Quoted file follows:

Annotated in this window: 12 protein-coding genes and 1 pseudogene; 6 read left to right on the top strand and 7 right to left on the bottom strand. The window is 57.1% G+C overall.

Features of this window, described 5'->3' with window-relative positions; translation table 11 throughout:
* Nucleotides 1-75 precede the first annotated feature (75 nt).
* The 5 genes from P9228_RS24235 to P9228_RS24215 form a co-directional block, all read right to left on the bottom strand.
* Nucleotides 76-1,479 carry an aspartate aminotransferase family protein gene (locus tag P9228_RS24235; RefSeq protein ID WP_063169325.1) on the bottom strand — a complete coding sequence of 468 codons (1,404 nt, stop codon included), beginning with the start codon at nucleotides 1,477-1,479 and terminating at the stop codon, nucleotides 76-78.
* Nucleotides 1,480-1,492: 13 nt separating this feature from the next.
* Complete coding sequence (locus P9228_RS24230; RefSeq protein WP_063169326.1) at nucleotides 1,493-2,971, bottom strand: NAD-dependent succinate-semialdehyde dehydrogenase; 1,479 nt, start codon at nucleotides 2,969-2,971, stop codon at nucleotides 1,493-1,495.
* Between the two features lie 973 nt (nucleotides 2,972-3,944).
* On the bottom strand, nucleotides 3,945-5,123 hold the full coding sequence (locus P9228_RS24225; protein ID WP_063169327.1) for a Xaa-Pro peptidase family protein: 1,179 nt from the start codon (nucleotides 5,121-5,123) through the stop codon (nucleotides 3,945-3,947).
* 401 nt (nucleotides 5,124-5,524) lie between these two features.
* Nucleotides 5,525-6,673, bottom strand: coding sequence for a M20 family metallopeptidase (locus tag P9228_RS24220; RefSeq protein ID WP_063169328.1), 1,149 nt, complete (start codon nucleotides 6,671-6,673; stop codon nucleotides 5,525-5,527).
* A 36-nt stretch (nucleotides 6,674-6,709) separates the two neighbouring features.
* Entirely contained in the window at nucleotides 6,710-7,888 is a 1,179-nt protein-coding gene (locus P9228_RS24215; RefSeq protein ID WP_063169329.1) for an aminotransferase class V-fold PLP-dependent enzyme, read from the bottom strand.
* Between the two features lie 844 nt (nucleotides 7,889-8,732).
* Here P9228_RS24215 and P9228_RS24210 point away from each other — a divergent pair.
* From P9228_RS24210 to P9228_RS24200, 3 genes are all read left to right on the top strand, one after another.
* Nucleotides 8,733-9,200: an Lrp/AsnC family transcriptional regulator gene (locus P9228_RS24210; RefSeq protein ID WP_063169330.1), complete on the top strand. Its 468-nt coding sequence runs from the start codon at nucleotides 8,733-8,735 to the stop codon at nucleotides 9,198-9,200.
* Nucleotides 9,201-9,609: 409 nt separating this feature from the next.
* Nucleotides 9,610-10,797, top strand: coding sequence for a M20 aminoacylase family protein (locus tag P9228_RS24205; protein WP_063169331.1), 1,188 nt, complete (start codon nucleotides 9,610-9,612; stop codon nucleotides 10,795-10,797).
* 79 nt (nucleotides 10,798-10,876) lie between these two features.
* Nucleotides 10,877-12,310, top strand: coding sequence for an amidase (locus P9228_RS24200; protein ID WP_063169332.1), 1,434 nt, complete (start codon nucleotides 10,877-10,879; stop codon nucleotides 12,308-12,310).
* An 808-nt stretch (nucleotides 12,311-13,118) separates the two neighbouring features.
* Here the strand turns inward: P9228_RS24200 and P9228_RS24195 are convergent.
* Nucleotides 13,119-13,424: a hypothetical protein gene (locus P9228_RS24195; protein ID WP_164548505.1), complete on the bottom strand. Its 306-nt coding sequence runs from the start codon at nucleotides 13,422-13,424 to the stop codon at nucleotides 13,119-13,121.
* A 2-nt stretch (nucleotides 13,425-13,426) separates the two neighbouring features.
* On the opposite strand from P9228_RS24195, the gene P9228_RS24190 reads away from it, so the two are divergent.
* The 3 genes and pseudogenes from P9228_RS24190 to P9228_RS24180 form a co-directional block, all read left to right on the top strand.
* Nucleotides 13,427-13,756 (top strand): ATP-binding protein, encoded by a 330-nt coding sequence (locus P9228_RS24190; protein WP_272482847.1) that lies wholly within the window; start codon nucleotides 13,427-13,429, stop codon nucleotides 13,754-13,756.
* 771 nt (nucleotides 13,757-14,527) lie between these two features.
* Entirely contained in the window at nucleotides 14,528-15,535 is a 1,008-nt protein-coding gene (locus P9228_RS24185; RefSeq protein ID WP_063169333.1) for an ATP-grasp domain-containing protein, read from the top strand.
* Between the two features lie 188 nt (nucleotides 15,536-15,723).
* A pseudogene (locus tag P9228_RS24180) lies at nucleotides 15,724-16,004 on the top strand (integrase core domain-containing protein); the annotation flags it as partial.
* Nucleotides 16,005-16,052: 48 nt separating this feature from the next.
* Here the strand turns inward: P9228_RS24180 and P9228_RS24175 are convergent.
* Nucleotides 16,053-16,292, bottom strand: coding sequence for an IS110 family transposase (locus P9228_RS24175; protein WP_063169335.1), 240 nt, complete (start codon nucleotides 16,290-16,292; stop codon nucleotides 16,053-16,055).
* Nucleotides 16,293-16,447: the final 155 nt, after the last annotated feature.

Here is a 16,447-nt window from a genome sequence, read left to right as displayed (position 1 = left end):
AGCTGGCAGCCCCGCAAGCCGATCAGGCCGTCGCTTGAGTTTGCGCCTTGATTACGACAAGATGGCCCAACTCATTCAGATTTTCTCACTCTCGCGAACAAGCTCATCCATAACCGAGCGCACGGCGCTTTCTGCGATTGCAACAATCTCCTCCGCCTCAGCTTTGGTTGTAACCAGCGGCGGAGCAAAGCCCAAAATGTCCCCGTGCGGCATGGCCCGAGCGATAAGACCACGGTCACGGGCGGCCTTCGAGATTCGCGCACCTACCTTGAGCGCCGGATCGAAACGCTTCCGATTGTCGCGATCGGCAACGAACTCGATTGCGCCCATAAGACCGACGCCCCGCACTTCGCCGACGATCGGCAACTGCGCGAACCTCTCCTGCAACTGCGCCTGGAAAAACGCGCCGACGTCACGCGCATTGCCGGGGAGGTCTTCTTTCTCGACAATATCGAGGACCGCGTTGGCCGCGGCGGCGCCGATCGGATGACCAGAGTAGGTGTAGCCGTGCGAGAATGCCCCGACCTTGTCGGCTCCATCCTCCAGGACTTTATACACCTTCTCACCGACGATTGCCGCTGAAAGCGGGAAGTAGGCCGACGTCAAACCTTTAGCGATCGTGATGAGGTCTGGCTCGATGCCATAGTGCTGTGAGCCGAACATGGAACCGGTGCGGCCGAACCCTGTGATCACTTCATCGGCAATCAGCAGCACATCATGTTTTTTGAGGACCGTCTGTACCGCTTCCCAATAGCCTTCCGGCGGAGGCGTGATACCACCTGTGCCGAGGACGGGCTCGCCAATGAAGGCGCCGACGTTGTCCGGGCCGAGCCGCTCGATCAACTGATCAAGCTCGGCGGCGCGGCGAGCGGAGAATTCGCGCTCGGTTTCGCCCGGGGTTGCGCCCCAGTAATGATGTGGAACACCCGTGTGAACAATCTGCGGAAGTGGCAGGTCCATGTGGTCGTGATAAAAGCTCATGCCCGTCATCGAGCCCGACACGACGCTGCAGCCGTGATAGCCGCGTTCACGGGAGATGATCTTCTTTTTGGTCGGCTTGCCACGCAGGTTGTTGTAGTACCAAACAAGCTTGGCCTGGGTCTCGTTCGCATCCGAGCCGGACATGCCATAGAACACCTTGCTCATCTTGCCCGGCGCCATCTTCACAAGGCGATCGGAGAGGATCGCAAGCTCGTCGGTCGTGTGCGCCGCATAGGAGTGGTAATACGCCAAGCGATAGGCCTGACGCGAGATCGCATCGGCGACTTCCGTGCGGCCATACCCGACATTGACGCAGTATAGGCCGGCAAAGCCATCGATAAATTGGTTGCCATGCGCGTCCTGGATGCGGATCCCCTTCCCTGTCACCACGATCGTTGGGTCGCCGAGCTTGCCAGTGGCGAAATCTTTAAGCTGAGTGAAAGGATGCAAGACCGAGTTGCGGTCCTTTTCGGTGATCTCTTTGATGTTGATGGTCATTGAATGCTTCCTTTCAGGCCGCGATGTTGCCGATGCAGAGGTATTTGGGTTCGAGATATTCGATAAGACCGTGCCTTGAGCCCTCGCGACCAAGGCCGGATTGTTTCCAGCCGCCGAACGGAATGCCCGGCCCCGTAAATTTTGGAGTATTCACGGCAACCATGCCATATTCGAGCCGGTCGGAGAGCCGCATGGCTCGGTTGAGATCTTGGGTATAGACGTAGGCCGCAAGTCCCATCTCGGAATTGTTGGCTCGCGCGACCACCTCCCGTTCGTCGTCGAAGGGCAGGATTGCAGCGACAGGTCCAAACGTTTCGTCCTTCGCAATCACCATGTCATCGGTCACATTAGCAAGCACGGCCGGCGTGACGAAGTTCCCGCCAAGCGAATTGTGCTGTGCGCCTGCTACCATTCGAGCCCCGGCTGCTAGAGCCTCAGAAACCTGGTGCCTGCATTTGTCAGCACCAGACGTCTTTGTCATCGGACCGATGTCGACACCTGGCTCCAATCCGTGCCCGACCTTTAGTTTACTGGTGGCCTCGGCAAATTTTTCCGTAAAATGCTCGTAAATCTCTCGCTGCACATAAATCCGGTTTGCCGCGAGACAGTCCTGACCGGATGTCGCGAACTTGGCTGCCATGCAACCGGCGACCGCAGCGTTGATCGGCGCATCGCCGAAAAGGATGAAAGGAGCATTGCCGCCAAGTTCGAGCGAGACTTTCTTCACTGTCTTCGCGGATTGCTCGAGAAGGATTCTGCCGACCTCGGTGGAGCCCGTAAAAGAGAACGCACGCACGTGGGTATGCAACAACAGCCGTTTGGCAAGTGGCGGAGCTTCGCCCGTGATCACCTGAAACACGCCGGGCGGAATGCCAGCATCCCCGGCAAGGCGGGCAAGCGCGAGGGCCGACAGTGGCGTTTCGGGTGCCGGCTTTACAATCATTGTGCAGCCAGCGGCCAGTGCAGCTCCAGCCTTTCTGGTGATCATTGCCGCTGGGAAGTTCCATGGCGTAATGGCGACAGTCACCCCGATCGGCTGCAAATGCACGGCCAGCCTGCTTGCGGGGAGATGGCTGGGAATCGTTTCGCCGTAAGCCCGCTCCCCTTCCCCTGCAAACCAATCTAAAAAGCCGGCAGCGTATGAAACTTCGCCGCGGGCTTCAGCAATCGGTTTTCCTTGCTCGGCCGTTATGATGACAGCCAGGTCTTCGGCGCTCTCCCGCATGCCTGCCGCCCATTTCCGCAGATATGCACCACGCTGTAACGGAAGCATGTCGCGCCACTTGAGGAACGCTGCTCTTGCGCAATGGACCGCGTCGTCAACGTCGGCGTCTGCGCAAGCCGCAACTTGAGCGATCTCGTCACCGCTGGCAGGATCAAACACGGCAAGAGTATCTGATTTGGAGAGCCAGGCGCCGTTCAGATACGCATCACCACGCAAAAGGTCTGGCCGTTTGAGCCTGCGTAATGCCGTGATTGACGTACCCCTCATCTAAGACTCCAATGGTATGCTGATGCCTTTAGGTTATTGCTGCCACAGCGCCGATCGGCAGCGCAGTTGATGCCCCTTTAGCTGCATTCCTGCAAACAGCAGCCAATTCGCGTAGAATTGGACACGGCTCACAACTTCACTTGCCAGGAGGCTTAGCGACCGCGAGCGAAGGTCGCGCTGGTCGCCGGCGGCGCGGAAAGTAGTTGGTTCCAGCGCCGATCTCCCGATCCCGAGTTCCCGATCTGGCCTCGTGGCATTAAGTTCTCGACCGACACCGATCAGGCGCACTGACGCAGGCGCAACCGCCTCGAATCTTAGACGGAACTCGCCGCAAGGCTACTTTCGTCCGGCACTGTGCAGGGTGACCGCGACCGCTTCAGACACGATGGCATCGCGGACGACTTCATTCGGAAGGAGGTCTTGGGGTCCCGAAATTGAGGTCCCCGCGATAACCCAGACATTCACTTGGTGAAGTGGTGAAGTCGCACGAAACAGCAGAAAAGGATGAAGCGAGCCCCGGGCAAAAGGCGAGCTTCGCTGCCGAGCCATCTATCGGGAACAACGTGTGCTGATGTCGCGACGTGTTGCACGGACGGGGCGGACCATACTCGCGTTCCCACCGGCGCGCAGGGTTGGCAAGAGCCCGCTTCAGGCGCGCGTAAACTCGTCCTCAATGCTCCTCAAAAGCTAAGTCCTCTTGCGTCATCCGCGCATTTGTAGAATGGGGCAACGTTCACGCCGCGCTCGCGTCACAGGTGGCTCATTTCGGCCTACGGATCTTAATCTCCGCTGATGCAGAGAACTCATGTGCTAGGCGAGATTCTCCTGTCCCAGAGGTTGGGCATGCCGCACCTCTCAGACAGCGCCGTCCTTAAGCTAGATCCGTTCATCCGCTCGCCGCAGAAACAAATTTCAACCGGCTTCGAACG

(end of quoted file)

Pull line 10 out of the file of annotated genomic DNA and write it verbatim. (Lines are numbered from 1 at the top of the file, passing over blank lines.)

* 401 nt (nucleotides 5,124-5,524) lie between these two features.